Remember listening to the ringing of your dial-up connection, waiting to see if you’d get the celebrated static or the dreaded busy signal? Thankfully, today your business has an array of business internet options to choose from, and you’ll likely never have to deal with the suspense that came with a dial-up connection.
That suspense is easily avoidable with the right technology, but consistent uptime comes with a price tag. You’ll need to decide what your budget can handle in terms of reliability and speed. Your choice will also highly depend on the availability of your preferred method, with some rural areas not having access to certain technologies and some buildings not ready for business internet options like fiber.
Satellite: Satellite is a great choice for businesses located in rural or remote areas. While speed can vary between internet service providers (ISPs), it is generally slower than cable or DSL and may not be a good fit for an enterprise that relies heavily on connectivity for cloud applications or communications tools requiring real-time connection, like video conferencing.
Satellite connections require a receiver dish to be installed, with data received from orbiting satellites through radio signals. The data is translated into an internet signal through a modem located in the customer’s office. Rain, snow, trees, wind or even sunspots can interfere with the signal, creating problems with slow speeds and downtime.
While slow speeds can be a drawback of satellite connection, it offers nationwide coverage without demanding the installation of a landline.
DSL: A digital subscriber line (DSL) is delivered through your copper telephone line and can be bundled with your phone service to save money. The speed depends largely on the distance to the ISP’s nearest location, with rural areas experiencing speeds around of 3 to 12 Mbps and urban areas experiencing speeds upwards of 50 Mbps.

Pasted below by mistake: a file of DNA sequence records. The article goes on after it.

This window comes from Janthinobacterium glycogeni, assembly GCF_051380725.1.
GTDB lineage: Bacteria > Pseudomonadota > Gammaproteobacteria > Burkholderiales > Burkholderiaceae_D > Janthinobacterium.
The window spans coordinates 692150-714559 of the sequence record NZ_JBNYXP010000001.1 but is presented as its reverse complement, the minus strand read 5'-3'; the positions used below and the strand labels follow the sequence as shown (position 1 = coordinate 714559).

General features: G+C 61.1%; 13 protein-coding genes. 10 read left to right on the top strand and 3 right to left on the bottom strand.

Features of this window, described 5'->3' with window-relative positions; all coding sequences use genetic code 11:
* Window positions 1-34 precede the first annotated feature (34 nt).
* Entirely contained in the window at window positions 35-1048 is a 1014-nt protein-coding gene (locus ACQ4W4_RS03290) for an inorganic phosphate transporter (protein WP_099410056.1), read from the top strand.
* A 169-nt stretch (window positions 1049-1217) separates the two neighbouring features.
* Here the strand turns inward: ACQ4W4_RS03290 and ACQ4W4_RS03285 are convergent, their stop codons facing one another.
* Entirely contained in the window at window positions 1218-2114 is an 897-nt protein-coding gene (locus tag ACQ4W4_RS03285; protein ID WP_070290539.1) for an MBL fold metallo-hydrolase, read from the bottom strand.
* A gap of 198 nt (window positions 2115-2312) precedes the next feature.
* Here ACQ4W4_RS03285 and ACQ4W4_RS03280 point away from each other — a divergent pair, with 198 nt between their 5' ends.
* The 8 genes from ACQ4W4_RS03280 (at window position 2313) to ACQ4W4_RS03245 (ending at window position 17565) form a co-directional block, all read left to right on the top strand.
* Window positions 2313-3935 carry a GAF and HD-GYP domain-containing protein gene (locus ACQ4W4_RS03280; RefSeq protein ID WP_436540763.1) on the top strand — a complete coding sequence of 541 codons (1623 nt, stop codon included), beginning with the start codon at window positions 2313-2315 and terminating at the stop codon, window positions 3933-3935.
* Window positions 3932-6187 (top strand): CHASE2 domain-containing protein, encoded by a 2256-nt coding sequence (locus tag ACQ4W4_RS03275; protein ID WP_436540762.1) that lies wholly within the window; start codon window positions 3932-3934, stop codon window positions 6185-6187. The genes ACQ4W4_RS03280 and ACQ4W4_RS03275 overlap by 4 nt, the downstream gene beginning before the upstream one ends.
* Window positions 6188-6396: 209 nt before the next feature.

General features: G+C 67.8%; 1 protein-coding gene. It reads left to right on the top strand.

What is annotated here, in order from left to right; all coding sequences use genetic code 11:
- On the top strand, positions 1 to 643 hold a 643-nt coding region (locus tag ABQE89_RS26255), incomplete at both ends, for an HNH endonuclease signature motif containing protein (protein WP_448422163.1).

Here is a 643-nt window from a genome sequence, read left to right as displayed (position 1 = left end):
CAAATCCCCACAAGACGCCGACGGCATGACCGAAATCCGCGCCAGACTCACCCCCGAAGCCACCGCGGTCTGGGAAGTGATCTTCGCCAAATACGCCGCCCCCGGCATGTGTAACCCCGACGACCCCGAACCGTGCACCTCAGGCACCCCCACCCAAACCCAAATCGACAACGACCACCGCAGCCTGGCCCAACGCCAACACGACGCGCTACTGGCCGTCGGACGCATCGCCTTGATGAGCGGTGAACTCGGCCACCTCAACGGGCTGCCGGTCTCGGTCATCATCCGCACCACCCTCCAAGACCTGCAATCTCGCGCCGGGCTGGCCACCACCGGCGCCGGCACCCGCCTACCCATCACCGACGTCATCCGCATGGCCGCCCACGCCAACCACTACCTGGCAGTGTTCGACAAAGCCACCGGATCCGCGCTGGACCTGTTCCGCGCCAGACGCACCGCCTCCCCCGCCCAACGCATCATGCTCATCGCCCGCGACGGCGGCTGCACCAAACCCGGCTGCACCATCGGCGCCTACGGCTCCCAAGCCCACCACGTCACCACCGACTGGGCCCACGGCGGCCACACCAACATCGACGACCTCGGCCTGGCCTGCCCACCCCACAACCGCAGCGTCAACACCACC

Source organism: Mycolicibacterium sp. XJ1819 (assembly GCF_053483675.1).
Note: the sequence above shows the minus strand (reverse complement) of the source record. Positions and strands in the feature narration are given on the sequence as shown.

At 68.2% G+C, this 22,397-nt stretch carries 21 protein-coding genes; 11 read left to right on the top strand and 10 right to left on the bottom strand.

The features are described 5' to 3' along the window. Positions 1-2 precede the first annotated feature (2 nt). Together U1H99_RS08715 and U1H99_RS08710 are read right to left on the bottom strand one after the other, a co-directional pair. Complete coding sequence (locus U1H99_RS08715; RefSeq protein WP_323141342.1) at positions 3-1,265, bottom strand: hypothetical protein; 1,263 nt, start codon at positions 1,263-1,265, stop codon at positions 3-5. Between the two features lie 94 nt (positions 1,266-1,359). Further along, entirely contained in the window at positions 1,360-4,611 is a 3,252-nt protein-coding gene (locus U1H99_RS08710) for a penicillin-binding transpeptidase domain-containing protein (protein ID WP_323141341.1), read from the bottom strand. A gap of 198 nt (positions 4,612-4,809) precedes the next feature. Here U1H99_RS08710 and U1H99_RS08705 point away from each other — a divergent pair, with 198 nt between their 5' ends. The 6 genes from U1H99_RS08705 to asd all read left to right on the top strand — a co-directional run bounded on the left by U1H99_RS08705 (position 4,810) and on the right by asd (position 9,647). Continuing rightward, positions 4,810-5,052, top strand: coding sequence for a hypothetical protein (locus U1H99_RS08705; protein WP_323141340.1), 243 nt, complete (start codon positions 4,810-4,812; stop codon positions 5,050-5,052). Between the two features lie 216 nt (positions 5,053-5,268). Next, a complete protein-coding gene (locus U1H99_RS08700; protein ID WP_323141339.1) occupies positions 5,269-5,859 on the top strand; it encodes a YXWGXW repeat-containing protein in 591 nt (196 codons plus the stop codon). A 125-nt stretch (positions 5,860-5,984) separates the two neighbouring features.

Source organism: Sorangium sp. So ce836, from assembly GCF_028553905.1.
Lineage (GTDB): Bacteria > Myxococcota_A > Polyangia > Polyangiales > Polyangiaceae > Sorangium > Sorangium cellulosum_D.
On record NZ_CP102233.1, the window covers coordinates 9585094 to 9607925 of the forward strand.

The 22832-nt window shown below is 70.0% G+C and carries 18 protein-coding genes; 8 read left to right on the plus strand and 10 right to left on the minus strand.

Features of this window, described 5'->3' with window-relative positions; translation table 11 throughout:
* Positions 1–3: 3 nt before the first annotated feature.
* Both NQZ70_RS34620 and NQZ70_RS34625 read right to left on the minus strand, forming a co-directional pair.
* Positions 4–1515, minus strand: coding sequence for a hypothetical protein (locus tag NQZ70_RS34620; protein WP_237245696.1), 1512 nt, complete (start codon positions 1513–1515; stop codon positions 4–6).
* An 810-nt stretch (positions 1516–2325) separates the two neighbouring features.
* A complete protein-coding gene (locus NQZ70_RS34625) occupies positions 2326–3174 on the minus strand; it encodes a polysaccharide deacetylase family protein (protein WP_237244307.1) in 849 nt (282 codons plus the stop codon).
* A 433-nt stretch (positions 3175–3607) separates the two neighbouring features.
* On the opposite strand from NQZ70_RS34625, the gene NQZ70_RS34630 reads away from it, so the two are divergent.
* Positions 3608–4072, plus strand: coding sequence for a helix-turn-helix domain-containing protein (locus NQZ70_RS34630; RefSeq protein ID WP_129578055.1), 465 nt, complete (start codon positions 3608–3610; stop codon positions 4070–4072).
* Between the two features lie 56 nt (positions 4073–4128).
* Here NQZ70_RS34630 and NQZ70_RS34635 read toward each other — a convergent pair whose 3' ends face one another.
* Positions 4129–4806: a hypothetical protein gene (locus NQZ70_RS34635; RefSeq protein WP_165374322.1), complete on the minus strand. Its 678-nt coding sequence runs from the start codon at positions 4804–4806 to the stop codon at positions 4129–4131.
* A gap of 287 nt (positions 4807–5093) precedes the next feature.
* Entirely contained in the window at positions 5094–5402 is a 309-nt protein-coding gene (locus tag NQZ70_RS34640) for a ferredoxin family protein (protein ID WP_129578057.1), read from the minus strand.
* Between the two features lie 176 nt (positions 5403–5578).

DSL isn’t a great fit if you rely heavily on video conferencing or streaming, but it works well for tasks related to email, web browsing and small file downloads. This relatively low-tech solution may be a good option if you are in an urban area and aren’t using video for essential business purposes.
Cable: Cable relies on the same connection that allows you to channel surf for 20 minutes without finding a show you want to watch. Cable uses existing coaxial cables with internet access delivered through a modem. Speeds vary from 10 Mbps to 1 Gbps, with the best offerings delivering high speeds and unlimited bandwidth usage. In Canada, asymmetrical bandwidth is the most common connection and several carriers are now offering speeds of 1Gbps down with 50 Mbps up.
Cable is a good option for downloading and uploading files, digital collaboration tools and video conferencing, however keep in mind that it does not come with the business-grade service level agreements (SLAs) that other business internet services include.
Fiber: Fiber is becoming more affordable as it expands in availability, and offers high-speed, reliable connectivity at 1 Gbps or higher. Data is transmitted in light across thin glass fibers that comprise a fiber optic cable. This allows data to be transmitted at the speed of light. This business internet option is ideal for companies that rely on symmetrical data transmission and high upload speeds.
Installation of fiber connectivity can be expensive unless your building is already lit with fiber, but for companies with a fiber-ready location, this can provide improvements in productivity, customer satisfaction, and other areas. For companies that access cloud applications or use a Voice over Internet Protocol (VoIP) phone system, fiber can guarantee reliably high speeds.
Wireless: In Canada, wireless internet options for businesses can include 100/100 dedicated fixed wireless with strong SLAs, although these options can run up a price tag of a minimum of $300-$400/month. There are less expensive, best-effort symmetrical fixed wireless options, although those may experience a degradation of service compared to the dedicated, more expensive solutions.
You may also experience signal degradation, depending on the proximity of the user to the broadcast station. While wireless has its drawbacks, it is often employed as a good backup solution to a primary internet connection. It’s useful for disaster recovery or if your remote location causes periodic issues with your primary connection.
When choosing between business internet options, it’s a good idea to talk with other businesses nearby to see what their experience has been with the connection types you’re considering.
Identifying business internet options is an important decision for supporting the functions of your company. To identify how much bandwidth your technology solutions require and evaluate your options for both speed and pricing, contact us at iTel.